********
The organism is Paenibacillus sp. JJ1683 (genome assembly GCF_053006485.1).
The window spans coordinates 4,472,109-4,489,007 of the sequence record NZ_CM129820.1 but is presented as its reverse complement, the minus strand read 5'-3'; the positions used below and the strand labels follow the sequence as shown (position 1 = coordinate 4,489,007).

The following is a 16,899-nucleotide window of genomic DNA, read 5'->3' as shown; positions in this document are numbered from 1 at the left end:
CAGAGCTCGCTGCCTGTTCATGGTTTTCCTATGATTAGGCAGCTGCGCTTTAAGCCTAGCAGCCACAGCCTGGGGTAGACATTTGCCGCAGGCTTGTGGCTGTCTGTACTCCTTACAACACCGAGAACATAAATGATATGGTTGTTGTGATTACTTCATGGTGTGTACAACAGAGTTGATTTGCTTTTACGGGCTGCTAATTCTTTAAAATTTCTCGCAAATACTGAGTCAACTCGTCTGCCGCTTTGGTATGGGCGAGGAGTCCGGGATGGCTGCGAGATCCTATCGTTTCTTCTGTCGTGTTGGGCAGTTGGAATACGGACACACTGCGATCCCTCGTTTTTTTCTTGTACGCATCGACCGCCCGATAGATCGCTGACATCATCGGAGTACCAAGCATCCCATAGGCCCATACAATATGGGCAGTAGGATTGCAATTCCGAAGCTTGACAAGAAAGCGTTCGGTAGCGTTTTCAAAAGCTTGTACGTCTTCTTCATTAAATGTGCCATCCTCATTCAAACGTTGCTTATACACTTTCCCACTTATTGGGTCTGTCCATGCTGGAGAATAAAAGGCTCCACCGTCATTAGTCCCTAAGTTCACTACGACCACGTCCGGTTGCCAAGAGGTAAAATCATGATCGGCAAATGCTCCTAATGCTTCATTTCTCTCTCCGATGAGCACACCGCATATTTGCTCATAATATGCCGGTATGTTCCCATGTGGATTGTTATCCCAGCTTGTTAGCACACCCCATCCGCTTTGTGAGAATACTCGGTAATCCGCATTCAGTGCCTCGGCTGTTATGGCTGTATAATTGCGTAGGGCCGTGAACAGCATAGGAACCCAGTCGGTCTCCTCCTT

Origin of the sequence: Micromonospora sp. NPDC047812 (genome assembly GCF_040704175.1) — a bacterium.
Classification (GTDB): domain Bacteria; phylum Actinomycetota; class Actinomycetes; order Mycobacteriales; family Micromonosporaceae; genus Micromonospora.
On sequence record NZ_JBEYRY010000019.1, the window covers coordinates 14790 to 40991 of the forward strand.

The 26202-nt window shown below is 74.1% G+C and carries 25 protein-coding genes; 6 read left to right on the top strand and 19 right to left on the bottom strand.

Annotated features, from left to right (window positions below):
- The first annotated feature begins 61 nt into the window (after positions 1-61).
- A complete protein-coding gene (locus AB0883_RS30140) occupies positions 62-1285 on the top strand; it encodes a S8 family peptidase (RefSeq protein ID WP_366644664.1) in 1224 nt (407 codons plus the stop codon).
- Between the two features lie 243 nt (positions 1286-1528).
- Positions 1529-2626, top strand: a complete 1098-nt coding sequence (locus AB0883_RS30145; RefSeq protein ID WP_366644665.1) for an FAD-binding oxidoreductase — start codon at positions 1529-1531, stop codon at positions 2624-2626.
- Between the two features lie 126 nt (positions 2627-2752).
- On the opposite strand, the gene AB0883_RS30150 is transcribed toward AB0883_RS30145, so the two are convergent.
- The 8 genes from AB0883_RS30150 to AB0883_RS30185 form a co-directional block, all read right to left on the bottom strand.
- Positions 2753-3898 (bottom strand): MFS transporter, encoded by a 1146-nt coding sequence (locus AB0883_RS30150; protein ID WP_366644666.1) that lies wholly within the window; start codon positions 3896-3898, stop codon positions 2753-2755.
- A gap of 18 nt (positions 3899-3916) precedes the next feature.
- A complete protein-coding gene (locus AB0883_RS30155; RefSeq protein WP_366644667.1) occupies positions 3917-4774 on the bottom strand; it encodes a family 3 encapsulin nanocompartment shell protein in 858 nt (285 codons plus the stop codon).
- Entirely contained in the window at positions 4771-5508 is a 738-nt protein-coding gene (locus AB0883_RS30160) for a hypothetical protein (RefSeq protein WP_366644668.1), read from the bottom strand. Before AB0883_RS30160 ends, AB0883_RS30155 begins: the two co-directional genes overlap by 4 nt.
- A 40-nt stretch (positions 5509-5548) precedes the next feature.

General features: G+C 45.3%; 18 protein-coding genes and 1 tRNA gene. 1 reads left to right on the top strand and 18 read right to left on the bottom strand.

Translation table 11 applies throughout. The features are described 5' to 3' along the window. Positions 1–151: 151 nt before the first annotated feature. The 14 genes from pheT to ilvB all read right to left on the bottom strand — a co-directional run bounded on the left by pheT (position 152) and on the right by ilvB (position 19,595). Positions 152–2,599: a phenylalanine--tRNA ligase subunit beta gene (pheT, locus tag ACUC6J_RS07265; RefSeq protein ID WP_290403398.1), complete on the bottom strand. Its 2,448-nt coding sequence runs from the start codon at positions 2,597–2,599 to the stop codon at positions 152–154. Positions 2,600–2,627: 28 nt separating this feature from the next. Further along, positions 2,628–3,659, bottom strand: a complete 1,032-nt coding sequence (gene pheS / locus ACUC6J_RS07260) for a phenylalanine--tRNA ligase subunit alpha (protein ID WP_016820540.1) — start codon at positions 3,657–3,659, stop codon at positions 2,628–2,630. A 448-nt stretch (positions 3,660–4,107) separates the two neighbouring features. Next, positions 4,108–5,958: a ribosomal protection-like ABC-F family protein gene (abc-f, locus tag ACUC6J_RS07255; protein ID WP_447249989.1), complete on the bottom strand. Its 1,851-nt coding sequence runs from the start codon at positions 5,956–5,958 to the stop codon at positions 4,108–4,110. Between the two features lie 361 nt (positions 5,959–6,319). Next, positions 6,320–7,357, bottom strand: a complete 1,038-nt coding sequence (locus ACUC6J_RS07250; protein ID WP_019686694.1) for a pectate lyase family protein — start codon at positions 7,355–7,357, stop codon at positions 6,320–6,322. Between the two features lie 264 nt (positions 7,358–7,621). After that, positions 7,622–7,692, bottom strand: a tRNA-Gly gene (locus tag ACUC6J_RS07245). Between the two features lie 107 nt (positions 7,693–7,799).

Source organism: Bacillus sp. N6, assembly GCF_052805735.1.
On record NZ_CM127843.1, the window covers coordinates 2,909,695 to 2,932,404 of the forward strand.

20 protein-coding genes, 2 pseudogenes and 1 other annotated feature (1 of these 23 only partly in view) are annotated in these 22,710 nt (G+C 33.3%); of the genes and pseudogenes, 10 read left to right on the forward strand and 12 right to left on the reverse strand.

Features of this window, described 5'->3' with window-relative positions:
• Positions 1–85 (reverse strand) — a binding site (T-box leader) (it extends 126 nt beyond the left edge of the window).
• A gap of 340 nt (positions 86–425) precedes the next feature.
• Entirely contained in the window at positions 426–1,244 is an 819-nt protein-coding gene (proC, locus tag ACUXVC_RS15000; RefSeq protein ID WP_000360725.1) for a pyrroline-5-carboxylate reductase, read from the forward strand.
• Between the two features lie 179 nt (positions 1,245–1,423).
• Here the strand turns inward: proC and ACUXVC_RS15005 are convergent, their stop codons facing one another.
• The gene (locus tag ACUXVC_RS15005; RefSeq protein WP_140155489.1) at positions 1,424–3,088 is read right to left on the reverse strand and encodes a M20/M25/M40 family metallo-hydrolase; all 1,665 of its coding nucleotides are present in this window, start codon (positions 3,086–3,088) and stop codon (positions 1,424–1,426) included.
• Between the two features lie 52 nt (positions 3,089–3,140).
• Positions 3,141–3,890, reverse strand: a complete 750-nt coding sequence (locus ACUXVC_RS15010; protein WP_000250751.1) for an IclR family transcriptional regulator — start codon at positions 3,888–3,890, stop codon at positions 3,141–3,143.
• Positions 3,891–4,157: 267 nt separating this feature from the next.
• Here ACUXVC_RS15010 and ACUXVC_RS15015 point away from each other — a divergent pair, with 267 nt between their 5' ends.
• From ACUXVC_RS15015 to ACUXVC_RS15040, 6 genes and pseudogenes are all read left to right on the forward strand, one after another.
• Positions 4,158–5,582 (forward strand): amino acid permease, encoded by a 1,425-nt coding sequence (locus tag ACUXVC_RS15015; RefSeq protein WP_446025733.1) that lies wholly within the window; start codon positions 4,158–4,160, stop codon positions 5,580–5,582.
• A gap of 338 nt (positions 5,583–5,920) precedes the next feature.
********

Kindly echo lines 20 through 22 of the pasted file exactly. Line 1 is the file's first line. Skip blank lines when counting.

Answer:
- Entirely contained in the window at positions 4771-5508 is a 738-nt protein-coding gene (locus AB0883_RS30160) for a hypothetical protein (RefSeq protein WP_366644668.1), read from the bottom strand. Before AB0883_RS30160 ends, AB0883_RS30155 begins: the two co-directional genes overlap by 4 nt.
- A 40-nt stretch (positions 5509-5548) precedes the next feature.

General features: G+C 45.3%; 18 protein-coding genes and 1 tRNA gene. 1 reads left to right on the top strand and 18 read right to left on the bottom strand.